Utah Phillips – Rest in Peace

Posted: May 24, 2008 in Uncategorized

U. Utah Phillips died yesterday. As news of his passing spreads across the world, those of us who have been moved by his music and tickled by his outrageously funny story telling pause to remember a favourite song, or performance.

My all time favourite expresses Utah’s unconditional affirmation of working people and his uncompromising critique of bankers, bosses and associated social parasites.


We have fed you all for a thousand years
And you hail us still unfed,
Though there’s never a dollar of all your wealth
But marks the workers’ dead.
We have yielded our best to give you rest
And you lie on crimson wool.
Then if blood be the price of all your wealth,
Good God! We have paid it in full!

There is never a mine blown skyward now
But we’re buried alive for you.
There’s never a wreck drifts shoreward now
But we are its ghastly crew.
Go reckon our dead by the forges red
And the factories where we spin.
If blood be the price of your cursed wealth,
Good God! We have paid it in!

We have fed you all a thousand years-
For that was our doom, you know,
From the days when you chained us in your fields
To the strike a week ago.
You have taken our lives, and our babies and wives,
And we’re told it’s your legal share,
But if blood be the price of your lawful wealth,
Good God! We bought it fair!

By all accounts, Utah led a good and a full life. His official obituary gives a sense of the breadth and depth of his interests and passions. Richer insights can be found in a letter he wrote to his many friends and supporters nine days before his death. But the proof of this man’s pudding is in his music. Here’s a clip from 2007. Bring it home, Utah!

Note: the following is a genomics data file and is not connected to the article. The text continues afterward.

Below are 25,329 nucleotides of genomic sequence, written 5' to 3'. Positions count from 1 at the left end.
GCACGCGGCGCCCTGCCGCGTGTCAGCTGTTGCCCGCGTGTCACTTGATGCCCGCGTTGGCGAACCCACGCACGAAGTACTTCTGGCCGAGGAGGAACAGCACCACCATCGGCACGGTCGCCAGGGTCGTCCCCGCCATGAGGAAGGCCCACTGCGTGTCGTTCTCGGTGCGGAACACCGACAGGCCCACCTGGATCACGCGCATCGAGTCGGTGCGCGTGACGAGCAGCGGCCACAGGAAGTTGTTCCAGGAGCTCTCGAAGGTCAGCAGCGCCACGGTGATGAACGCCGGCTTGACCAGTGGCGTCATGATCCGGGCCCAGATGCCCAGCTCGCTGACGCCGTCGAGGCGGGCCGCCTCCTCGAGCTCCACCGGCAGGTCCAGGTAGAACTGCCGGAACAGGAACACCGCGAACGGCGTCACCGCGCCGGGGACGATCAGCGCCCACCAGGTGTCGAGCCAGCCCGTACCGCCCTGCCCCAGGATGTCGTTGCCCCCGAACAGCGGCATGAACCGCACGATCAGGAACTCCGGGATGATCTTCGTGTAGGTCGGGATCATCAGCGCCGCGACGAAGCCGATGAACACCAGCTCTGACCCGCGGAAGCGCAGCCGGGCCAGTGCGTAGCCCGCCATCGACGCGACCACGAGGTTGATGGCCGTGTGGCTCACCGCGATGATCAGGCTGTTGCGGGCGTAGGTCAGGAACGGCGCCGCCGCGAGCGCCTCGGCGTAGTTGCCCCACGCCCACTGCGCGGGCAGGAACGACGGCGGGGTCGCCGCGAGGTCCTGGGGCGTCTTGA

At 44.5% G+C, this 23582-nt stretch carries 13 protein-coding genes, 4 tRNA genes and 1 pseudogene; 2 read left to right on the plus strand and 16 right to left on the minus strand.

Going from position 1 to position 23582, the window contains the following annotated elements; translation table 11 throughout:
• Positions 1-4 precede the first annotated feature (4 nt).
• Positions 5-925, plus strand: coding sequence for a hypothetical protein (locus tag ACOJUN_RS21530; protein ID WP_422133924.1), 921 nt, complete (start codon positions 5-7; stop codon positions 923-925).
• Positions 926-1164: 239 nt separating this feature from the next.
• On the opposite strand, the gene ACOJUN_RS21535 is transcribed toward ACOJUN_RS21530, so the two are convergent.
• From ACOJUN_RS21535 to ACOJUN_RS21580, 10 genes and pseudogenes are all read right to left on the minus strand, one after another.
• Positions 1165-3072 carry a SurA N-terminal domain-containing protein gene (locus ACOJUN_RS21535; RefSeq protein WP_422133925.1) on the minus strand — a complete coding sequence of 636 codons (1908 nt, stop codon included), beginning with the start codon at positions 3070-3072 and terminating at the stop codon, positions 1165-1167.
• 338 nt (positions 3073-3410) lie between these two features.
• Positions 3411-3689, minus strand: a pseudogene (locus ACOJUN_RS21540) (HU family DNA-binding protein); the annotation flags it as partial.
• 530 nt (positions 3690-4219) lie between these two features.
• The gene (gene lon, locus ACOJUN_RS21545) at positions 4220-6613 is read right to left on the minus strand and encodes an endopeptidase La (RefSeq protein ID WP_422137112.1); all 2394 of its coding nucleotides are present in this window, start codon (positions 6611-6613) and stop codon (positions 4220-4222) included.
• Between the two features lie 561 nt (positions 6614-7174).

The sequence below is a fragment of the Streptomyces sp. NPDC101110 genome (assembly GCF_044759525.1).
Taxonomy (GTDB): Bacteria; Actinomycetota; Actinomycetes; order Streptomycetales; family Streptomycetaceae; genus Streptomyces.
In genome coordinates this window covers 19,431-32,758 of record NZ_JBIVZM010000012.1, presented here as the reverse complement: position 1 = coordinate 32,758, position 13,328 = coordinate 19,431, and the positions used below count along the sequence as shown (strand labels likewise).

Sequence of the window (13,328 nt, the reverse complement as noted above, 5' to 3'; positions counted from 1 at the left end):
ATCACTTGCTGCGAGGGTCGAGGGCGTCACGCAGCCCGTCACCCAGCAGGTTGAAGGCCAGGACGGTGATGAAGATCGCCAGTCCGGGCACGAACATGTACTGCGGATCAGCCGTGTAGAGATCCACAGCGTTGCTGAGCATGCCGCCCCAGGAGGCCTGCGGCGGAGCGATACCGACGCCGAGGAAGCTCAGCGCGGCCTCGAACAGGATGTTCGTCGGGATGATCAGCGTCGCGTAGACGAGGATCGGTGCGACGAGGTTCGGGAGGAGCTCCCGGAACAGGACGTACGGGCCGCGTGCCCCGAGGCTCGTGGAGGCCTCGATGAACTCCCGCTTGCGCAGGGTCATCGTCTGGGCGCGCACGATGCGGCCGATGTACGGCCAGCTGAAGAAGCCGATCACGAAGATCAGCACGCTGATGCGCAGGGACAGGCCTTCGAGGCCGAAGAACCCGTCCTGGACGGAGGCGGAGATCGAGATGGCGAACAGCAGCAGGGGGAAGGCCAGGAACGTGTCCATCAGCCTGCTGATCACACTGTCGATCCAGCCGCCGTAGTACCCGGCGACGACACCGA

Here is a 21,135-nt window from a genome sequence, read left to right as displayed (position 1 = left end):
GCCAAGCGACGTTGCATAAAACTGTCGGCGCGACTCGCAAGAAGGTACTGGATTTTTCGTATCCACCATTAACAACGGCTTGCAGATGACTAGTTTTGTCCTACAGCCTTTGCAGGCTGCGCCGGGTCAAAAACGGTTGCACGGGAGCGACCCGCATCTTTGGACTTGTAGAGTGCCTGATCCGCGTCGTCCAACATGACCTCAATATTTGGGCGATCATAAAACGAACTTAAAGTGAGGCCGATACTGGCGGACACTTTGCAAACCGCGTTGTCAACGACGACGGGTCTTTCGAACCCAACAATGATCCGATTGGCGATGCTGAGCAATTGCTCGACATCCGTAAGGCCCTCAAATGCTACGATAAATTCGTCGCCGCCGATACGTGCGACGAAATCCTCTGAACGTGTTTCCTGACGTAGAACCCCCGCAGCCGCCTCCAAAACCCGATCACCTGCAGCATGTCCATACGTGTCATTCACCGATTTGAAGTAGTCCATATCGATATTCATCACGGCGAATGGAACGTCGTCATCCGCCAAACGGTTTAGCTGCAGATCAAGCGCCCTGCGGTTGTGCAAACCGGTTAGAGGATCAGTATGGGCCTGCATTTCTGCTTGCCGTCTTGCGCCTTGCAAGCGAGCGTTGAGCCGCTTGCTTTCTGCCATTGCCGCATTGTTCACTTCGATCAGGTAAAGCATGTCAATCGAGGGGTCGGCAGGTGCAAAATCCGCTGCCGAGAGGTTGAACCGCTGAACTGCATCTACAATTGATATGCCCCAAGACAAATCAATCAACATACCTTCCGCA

1. Beijing York says:

    What an amazing person. I am sorry I missed knowing him and his music while he was alive. That letter he wrote to his family and friends is beautiful. I love this part:

    A few words about me and the trade before I wind this up. When I hit a blacklist in Utah in 1969, I realized I had to leave Utah if I was going to make a living at all. I didn’t know anything abut this enormous folk music family spread out all over North America. All I had was an old VW bus, my guitar, $75, and a head full of songs, old- and new-made. Fortunately, at the behest of my old friend Rosalie Sorrels, I landed at Caffe Lena in Saratoga Springs, New York. That seemed to be ground zero for folk music at the time. Lena Spencer, as she did with so many, took me in and taught me the ropes. It took me a solid two years to realize I was no longer an unemployed organizer, but a traveling folk singer and storyteller—which, in Utah at the time, would probably have been regarded as a criminal activity.

    I spent a long time finding my way—couches, floors, big towns, small towns, marginal pay (folk wages). But I found that people seemed to like what I was doing. The folk music family took me in, carried me along, and taught me the value of song far beyond making a living. It taught me that I don’t need wealth, I don’t need power, and I don’t need fame. What I need is friends, and that’s what I found—everywhere—and not just among those on the stage, but among those in front of the stage as well.

  2. Stephen says:

    I added his version of ‘Solidarity Forever’ to my iPod just a few weeks ago.

    I’m sorry to hear of his passing.

  3. Sad news, this.

    I’m thankful for the opportunity to meet him, and thank him for his work, just a couple of years ago when he appeared at the Regina Folk Festival. He arrived early and stayed late, gave a great show and spoke out about those excluded from the full show because of economics.

    A great man!

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